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Dhaka Tribune

Ionic Rare Earths (ASX: IXR) up 30% on Uganda pilot - how common is ionic clay?

That the company is leading the pack is true but the long term price and value is going to depend on how big the following pack is

Update : 10 Nov 2023, 04:16 PM

Ionic Rare Earths (ASX: IXR) shares are up 30% today on the announcement that they’re to start pilot production of rare earth concentrates from their operation in Uganda. Which is great, it’s an advance, it’s worth a boost to the IXR share price. But those operations at Makuutu, they’re not, in fact, exploiting a rare geology. We used to think that these ionic clays were rare, yes. In fact, we used to think they were confined to Southern China and the Burma border areas. We now know that this isn’t true, they’re in fact common enough worldwide. That means the scarcity value of any one of them is pretty low. This obviously means that the capital value of such a deposit is not high, even as market position might produce said value.

The announcement: “ Ionic Rare Earths Limited (“IonicRE” or “the Company”) (ASX: IXR) is pleased to advise that excellent progress continues to be made in the construction of the technical facility and Demonstration Plant at the Makuutu Rare Earths Project (“Makuutu”) in Uganda, through our local Ugandan operating entity Rwenzori Rare Metals Limited (“RRM”). The Company expects that it will produce its first mixed rare earth carbonate (MREC) from the Makuutu Demonstration Plant early in Q1 2024, which will be a major milestone in the development of the Project. This product will be able to be sent to potential customers and off takers who have showed interest in partnering with the Company to secure magnet and heavy rare earth product from the Project once it becomes an operational mine.“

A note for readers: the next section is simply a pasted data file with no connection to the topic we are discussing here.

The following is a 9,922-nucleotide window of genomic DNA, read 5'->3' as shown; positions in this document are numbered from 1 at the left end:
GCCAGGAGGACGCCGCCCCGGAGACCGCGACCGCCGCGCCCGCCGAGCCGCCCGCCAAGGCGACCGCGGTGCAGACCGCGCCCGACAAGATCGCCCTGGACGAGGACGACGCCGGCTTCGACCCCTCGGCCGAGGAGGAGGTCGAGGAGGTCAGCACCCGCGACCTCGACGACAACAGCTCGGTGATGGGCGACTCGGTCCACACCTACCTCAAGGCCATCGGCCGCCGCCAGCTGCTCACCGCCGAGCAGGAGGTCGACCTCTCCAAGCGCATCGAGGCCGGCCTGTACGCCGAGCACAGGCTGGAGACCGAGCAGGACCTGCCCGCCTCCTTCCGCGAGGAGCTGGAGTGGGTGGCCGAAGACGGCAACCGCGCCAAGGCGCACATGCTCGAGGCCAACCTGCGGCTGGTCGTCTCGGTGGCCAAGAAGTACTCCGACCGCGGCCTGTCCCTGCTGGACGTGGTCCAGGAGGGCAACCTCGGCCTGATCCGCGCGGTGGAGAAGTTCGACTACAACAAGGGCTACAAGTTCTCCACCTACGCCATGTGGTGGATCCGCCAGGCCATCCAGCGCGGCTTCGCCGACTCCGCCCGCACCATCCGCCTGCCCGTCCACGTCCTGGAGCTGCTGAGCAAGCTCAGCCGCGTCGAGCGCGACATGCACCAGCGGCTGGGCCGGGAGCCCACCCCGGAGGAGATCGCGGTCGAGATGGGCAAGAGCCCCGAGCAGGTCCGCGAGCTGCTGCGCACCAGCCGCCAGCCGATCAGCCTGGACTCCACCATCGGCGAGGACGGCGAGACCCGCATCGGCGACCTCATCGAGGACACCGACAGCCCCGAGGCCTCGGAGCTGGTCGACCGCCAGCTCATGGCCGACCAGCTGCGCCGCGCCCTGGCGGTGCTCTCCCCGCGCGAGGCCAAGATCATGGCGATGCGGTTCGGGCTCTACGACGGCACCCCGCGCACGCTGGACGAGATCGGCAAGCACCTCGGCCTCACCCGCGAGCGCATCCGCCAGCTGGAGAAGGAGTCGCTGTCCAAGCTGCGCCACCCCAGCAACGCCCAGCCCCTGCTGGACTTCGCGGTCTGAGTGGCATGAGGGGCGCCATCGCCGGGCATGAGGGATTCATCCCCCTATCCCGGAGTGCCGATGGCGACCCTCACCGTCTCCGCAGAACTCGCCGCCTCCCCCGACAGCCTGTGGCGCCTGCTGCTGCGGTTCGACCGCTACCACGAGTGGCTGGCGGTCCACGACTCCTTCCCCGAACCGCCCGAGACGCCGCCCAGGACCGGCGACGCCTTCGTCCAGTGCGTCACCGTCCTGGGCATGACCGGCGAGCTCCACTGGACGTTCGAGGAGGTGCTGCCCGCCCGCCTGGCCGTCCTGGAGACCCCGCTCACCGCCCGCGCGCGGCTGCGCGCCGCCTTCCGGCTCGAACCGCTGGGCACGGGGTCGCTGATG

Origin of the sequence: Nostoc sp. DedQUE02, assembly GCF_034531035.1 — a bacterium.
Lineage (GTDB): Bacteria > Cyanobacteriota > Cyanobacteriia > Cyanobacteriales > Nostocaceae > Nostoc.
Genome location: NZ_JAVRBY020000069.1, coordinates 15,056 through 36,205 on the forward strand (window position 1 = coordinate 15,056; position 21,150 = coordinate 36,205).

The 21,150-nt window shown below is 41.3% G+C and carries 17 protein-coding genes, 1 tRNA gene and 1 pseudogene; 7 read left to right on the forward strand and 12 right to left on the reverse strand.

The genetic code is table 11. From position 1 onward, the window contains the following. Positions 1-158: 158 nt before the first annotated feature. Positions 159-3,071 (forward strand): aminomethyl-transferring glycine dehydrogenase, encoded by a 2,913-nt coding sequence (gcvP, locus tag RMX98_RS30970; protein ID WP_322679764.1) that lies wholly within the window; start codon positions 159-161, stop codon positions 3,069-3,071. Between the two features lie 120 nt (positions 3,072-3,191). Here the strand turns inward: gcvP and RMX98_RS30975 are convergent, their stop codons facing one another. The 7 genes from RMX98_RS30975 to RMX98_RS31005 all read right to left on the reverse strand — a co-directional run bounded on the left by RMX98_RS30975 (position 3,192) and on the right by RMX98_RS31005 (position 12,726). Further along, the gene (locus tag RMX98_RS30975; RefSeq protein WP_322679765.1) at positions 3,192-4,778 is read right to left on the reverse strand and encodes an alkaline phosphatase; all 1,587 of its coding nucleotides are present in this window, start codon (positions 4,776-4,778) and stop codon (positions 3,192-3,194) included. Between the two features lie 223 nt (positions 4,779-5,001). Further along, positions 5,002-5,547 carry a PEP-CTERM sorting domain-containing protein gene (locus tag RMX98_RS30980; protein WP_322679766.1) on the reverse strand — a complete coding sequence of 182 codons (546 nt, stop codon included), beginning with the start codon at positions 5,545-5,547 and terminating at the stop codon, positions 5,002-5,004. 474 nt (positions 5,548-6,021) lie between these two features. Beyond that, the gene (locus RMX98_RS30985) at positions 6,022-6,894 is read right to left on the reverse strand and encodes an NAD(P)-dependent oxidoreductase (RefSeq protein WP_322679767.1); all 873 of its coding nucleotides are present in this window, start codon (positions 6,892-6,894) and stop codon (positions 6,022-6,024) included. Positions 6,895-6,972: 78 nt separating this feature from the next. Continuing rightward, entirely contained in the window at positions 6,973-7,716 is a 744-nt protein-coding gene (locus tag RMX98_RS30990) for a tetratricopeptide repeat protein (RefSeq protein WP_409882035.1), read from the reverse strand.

It has to be said that production of a rare earth concentrate is not the difficult part of the process - producing the individual rare earths is. However, concentrates from ionic clays are high in the valuable magnet metals (especially Dy and Tb) and so have a specific price range different from the more normally sourced concentrates.

Ionic Rare Earths share price from Google Finance

The problem as we see it. As above we used to think such deposits were rare, very limited in fact. We now know that they’re actually common - a product of granites weathering in subtropical conditions. So much so that there’s a whole parcel full of companies claiming to have such deposits. A non-exhaustive list would include: Alvo Minerals, Australian Rare Earths, Cobra Resources, Viridis Mining, Thor Energy, Heavy Rare Earths and Desert Metals. That’s not even all the ones we’ve covered, let alone all there are.

Yes, Ionic Rare Earths is closer to production than near any of these. But in the long term the output price for any mine is how many others are producing the same material? We think that magnet rare earths are going to continue to decline in price as a result of this change in what we know about ionic clay deposits of rare earths. The current price rise seems fair enough here but it’s something that definitely needs constant monitoring as a position. 

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